Accessing servers via WebDAV

  Technology, Documentation, Network, Systems, Windows
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WebDAV client programs tested with FileRun:

Program Name Operating System License Notes
Windows Explorer Windows Our opinion: only if you don’t have other options
MacOS Finder Mac Our opinion: decent solution
Linux Linux
Cyberduck Windows
Free Our opinion: decent solution
WebDrive Windows
Free Trial Our opinion: very good!
NetDrive Windows
Free Trial Our opinion: very good!
GoodSync Windows
Free/Pro versions Good for two-ways folder synchronization
FE File Manager iOS Free Recommended by FileRun!
WebDAV Navigator iOS Free
WebDAV-Sync Any (Java) Open-source Command-line tool for two-ways folder synchronization. Works great.
DAVbox Any (Java) Commercial Works great for two-ways folder synchronization.

An example of the URL you need to use to access FileRun’s WebDAV would be: (for our online demo)

Please note that the URL must contain the trailing slash character, after “dav.php”.
When using Nextcloud desktop sync app, the URL should be the root of your FileRun installation (example: Do not append “/dav.php/” to it.
Windows Explorer has many quirks when it comes to WebDAV. We recommend you to use a third-party program instead.
  1. Open “This PC”
  2. Right click the empty space and select Add a network location
  3. Type in the URL of your FileRun installation, like this: (The highlighted part is the important part which needs to be appended to the FileRun URL)
  4. You will be prompted for your FileRun account’s username and password

Assuming your FileRun instance is installed at

In the Finder, choose Go > Connect to Server, type the address of the server in the Server Address field, and click Connect. The server address should be in a form similar to this: ADDRESS/filerun/dav.php/.

For our example, that would be:

For details, check the respective vendor documentation at the Apple website:

Install the WebDAV support using the davfs package. On Debian/Ubuntu, you can use:

sudo apt-get install davfs2

Reconfigure davfs2 to allow access to normal users (select Yes when prompted):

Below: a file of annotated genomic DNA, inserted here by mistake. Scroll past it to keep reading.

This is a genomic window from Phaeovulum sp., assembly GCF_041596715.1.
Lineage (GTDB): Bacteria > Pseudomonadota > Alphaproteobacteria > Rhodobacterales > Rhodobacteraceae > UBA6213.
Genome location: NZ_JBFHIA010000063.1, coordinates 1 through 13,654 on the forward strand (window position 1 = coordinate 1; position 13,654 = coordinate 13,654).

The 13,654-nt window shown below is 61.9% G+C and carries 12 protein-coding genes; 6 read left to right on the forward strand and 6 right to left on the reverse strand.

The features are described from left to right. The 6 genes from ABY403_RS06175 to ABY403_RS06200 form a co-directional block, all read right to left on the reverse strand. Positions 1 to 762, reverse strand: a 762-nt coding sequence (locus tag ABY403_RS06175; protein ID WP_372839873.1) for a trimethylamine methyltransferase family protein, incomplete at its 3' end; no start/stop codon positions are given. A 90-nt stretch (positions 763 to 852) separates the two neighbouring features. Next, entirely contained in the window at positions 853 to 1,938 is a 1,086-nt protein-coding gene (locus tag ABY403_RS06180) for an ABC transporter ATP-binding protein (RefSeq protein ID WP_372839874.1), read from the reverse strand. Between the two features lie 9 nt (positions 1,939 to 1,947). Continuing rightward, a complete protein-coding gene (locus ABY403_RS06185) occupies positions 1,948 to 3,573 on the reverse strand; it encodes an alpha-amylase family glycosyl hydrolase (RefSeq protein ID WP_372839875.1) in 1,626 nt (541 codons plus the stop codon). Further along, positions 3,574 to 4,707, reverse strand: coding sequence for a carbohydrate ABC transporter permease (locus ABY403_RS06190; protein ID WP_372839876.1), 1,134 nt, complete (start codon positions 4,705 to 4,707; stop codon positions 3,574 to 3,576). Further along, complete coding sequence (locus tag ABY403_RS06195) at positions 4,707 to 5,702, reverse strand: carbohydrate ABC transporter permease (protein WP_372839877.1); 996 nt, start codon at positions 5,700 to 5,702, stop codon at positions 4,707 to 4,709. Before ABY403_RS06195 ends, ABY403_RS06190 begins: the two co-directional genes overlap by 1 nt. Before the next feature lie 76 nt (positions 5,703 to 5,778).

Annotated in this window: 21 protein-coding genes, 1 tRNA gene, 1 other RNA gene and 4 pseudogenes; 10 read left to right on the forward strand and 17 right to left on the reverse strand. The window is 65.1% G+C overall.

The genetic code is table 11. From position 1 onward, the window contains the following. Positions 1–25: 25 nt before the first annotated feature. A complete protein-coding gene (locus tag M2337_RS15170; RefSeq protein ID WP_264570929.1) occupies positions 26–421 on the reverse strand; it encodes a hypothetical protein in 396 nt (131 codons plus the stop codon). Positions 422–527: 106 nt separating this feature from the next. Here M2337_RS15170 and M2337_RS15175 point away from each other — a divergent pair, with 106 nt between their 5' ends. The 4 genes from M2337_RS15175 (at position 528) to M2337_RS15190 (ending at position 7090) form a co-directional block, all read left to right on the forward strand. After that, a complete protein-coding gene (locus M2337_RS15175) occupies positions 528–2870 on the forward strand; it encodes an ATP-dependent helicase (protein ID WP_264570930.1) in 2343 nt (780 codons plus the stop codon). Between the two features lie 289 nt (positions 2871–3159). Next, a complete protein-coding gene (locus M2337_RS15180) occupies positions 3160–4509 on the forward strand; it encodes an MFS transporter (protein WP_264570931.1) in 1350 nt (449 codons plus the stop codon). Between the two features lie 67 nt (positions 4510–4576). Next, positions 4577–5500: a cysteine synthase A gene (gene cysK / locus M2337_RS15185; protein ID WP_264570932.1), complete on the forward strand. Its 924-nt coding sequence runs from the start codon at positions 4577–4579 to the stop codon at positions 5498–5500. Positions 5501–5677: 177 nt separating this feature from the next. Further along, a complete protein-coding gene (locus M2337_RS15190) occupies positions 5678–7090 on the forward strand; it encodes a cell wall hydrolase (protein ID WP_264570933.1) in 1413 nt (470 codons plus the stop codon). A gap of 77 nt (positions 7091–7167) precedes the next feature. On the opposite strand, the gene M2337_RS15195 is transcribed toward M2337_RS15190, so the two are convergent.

sudo dpkg-reconfigure davfs2

Add the users you want to be able to mount the share to the davfs2 group:

sudo usermod -aG davfs2 <user>

Edit /etc/fstab and add the following line for each user who wants to mount the folder (with your details where appropriate): /home/<username>/filerun davfs user,rw,noauto 0 0

Then, as each user who wants to mount the folder:

Create the folders filerun/ and .davfs2/ in your home directory

Create the file secrets inside .davfs2/, fill it with the following (with your credentials where appropriate): <username> <password>

Ensure the file is only writable by you either through the file manager, or via:

chmod 600 ~/.davfs2/secrets

Run the command:

mount ~/filerun

To automatically mount the folder on login, add the command you used in step 4 to ./.coderc

Known Issues

Problem: Resource temporarily unavailable

Solution: If you experience trouble when you create a file in the directory, edit /etc/davfs2/davfs2.conf and add:

use_locks 0

Problem: Certificate warnings

Solution: If you use a self-signed certificate, you will get a warning. If you are willing to take the risk of a man in the middle attack, run this command instead:

echo "y" | mount ~/filerun > /dev/null 2>&1

If the user credentials are not being accepted despite being correct, make sure the server environment variable “HTTP_AUTHORIZATION” is being populated by the web server. On Apache web servers, the configuration line would look like this:

SetEnvIf Authorization "(.*)" HTTP_AUTHORIZATION=$1